Iowa Community College opens Blended Bachelor's Degree Program
There has been a fair amount of academic teeth-gnashing over the future role of community colleges in this country's educational hierarchy. President Obama's higher education initiative focuses in large part on community colleges, but leaves open the particulars of just how they are going to jack up the percentage of degree-carrying adults over the next decade.
One community college in Iowa has made an impressive start through partnership with the University of Iowa. The Des Moines Area Community College (DMACC) is a six-campus institution with some impressive enrollment statistics: there are over 27,000 students seeking degrees through their campuses and an additional 33,000 enrolled in continuing education or business training classes.
Currently, the DMACC has a limited offering of online programs that includes two business administration degrees at the associate's level and one that is a general associate's in arts degrees. In addition they offer several non-degree programs, including a certificate in computer science and one in entrepreneurship.
This fall, DMACC is introducing a limited bachelor's degree program in partnership with the University of Iowa. Graduates with DMACC associate's degrees can continue into the pursuit of a bachelor's degree program either through continued attendance at one of the DMACC campuses, through online classes or via a blend of the two.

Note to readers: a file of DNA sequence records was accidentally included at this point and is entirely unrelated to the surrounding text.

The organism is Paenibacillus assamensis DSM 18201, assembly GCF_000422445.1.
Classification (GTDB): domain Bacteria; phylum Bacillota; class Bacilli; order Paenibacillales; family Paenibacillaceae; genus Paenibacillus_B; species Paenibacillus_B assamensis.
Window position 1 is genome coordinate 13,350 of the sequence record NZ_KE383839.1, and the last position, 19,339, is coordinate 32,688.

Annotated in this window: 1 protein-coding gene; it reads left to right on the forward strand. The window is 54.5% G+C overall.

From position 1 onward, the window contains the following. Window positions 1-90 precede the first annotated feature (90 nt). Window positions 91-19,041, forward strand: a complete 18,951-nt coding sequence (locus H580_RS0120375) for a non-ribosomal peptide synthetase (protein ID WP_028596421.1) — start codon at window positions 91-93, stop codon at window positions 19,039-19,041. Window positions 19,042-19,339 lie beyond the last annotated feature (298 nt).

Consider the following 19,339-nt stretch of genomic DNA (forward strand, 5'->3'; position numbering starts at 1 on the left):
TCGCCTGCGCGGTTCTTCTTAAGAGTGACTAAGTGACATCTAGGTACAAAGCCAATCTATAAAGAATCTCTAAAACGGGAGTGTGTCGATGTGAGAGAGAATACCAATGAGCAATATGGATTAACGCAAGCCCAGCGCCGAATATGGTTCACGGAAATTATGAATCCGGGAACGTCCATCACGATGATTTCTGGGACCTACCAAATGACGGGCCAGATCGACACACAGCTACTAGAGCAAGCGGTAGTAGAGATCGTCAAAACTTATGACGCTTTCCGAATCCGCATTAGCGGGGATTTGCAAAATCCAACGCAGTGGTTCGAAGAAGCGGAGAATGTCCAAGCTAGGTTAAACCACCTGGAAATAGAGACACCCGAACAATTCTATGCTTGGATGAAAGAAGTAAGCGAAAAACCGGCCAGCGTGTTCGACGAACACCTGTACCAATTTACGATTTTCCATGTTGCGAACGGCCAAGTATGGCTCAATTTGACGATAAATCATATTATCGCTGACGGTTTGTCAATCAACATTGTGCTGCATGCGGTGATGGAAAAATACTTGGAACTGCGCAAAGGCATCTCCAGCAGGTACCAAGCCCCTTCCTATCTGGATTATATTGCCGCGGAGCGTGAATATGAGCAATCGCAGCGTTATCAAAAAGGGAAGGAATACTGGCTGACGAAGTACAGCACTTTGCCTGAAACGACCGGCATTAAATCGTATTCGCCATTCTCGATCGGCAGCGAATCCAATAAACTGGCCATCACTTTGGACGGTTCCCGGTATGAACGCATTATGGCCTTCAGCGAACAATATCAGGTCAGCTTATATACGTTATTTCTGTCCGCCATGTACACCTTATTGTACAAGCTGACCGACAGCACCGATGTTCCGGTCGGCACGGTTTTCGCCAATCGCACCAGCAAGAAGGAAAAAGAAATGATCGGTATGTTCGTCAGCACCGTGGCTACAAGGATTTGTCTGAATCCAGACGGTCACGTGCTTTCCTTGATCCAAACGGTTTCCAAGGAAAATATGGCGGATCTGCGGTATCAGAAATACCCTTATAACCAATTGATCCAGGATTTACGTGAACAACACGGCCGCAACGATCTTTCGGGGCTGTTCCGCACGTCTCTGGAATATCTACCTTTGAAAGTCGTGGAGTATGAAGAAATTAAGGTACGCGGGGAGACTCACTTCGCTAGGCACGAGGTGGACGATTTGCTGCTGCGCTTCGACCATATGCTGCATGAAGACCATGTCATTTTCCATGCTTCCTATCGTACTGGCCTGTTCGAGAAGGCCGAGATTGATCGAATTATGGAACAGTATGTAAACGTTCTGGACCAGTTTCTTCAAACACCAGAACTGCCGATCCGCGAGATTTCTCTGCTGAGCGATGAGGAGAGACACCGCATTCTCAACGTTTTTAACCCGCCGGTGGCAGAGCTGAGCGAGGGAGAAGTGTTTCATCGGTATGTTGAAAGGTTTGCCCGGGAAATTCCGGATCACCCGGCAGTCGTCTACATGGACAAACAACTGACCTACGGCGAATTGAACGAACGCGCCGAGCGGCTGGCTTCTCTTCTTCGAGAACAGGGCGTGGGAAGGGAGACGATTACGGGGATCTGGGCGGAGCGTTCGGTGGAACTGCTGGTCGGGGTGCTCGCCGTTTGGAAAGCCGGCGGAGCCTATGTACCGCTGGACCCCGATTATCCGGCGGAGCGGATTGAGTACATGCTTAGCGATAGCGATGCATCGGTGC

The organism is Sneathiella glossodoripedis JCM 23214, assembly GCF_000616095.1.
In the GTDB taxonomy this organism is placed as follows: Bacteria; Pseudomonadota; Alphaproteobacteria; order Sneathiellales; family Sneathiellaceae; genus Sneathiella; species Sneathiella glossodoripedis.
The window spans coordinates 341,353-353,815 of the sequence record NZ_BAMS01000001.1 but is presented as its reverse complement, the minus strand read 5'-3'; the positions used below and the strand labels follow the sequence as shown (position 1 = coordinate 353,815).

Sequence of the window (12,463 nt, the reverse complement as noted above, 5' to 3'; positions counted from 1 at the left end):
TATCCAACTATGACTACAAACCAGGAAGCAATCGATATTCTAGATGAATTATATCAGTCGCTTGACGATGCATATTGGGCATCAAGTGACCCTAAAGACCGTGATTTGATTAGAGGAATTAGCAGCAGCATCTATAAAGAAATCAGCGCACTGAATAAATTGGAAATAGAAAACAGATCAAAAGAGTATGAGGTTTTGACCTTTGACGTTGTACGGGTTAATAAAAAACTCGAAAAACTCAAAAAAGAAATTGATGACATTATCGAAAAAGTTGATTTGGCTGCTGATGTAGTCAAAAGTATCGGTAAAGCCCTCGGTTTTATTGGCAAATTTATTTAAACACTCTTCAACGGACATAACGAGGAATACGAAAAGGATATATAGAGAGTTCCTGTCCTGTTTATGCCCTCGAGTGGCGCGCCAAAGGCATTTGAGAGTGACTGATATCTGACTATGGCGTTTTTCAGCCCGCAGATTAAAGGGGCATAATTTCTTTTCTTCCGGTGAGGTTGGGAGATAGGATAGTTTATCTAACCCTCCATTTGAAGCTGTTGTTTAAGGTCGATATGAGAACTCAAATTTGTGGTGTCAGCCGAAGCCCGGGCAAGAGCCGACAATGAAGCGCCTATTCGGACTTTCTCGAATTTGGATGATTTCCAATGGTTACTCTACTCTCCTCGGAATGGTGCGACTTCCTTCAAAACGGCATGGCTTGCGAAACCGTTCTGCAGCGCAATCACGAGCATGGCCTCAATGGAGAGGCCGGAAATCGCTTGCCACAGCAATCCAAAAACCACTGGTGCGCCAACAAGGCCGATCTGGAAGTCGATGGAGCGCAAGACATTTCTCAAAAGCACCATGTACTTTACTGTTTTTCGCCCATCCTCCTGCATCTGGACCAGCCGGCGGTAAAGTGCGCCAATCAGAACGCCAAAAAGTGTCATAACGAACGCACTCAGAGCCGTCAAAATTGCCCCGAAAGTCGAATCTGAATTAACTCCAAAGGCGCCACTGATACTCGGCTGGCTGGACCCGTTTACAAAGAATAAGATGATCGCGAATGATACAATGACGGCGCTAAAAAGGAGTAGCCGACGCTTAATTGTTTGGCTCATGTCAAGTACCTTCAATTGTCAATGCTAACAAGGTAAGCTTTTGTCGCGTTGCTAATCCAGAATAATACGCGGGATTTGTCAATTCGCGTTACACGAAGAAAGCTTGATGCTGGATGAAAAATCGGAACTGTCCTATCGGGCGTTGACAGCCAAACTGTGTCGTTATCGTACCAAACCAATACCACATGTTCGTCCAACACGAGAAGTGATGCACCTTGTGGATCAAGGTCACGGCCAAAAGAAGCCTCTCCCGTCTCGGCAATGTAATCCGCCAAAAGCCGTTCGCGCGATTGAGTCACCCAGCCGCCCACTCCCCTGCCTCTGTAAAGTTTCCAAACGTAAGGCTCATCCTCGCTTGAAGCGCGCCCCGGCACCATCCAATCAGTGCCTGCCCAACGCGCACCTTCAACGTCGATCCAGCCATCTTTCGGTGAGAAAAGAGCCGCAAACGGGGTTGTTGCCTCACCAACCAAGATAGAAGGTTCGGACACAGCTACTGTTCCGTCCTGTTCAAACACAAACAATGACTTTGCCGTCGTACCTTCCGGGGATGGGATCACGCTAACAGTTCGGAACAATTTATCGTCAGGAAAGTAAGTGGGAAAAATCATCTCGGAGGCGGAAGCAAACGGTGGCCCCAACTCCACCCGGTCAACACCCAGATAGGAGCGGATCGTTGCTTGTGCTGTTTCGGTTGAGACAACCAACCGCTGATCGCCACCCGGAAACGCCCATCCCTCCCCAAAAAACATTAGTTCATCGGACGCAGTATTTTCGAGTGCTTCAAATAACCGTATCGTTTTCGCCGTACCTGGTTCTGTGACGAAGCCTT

The blended nature of the program is important to the school administrators from both institutions, as they consider this pilot project to be an extension of the quality education provided at UI. The face-to-face component of the program will put DMACC students in contact with University faculty; however there are methods in the online component that provide similar contact. Online students will be required to take additional courses to complete the bachelor's program.
The University of Iowa degrees being made available through DMACC are bachelor's from their liberal arts school or a BS in applied science. The four tracks available include a general studies degree, a degree in justice studies, a nonprofit business degree an entrepreneurial management degree.
What the University of Iowa has done in signing on to this partnership is utilize a large, well established and well run undergraduate machine with plenty of facility support to expand its reach without a large capital expenditure. UI President Sally Mason is quoted in the school's press release as saying, "These degree programs extend the reach of the University of Iowa to all Iowans, which in turn increases the knowledge base of our state's workforce…We are pleased to partner with DMACC on this initiative."
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